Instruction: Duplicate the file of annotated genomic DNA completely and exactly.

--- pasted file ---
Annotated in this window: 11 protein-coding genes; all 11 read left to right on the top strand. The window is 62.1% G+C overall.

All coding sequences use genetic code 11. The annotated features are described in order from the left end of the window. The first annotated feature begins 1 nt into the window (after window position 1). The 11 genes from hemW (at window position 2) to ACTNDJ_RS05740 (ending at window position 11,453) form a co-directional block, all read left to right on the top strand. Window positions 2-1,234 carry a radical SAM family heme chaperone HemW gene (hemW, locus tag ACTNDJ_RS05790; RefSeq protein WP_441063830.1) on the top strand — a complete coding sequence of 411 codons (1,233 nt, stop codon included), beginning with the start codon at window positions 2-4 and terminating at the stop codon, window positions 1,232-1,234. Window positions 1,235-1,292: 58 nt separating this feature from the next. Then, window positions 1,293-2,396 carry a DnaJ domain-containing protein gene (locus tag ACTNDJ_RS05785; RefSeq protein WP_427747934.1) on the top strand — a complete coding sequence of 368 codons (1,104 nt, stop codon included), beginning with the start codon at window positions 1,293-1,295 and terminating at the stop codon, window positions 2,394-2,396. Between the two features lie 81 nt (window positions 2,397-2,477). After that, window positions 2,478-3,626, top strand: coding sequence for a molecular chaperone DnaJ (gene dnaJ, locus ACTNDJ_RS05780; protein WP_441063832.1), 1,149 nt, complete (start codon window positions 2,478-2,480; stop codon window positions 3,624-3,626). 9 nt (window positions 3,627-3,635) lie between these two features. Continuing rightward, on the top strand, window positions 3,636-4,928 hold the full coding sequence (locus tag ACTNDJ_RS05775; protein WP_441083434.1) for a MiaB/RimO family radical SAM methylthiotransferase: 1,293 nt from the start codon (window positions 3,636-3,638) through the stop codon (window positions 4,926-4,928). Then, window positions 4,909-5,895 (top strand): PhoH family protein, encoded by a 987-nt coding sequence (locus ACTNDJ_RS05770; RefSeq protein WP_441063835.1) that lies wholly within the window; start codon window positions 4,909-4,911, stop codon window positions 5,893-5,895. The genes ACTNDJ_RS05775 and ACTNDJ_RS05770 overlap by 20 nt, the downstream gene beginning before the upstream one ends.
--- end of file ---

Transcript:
Annotated in this window: 11 protein-coding genes; all 11 read left to right on the top strand. The window is 62.1% G+C overall.

All coding sequences use genetic code 11. The annotated features are described in order from the left end of the window. The first annotated feature begins 1 nt into the window (after window position 1). The 11 genes from hemW (at window position 2) to ACTNDJ_RS05740 (ending at window position 11,453) form a co-directional block, all read left to right on the top strand. Window positions 2-1,234 carry a radical SAM family heme chaperone HemW gene (hemW, locus tag ACTNDJ_RS05790; RefSeq protein WP_441063830.1) on the top strand — a complete coding sequence of 411 codons (1,233 nt, stop codon included), beginning with the start codon at window positions 2-4 and terminating at the stop codon, window positions 1,232-1,234. Window positions 1,235-1,292: 58 nt separating this feature from the next. Then, window positions 1,293-2,396 carry a DnaJ domain-containing protein gene (locus tag ACTNDJ_RS05785; RefSeq protein WP_427747934.1) on the top strand — a complete coding sequence of 368 codons (1,104 nt, stop codon included), beginning with the start codon at window positions 1,293-1,295 and terminating at the stop codon, window positions 2,394-2,396. Between the two features lie 81 nt (window positions 2,397-2,477). After that, window positions 2,478-3,626, top strand: coding sequence for a molecular chaperone DnaJ (gene dnaJ, locus ACTNDJ_RS05780; protein WP_441063832.1), 1,149 nt, complete (start codon window positions 2,478-2,480; stop codon window positions 3,624-3,626). 9 nt (window positions 3,627-3,635) lie between these two features. Continuing rightward, on the top strand, window positions 3,636-4,928 hold the full coding sequence (locus tag ACTNDJ_RS05775; protein WP_441083434.1) for a MiaB/RimO family radical SAM methylthiotransferase: 1,293 nt from the start codon (window positions 3,636-3,638) through the stop codon (window positions 4,926-4,928). Then, window positions 4,909-5,895 (top strand): PhoH family protein, encoded by a 987-nt coding sequence (locus ACTNDJ_RS05770; RefSeq protein WP_441063835.1) that lies wholly within the window; start codon window positions 4,909-4,911, stop codon window positions 5,893-5,895. The genes ACTNDJ_RS05775 and ACTNDJ_RS05770 overlap by 20 nt, the downstream gene beginning before the upstream one ends.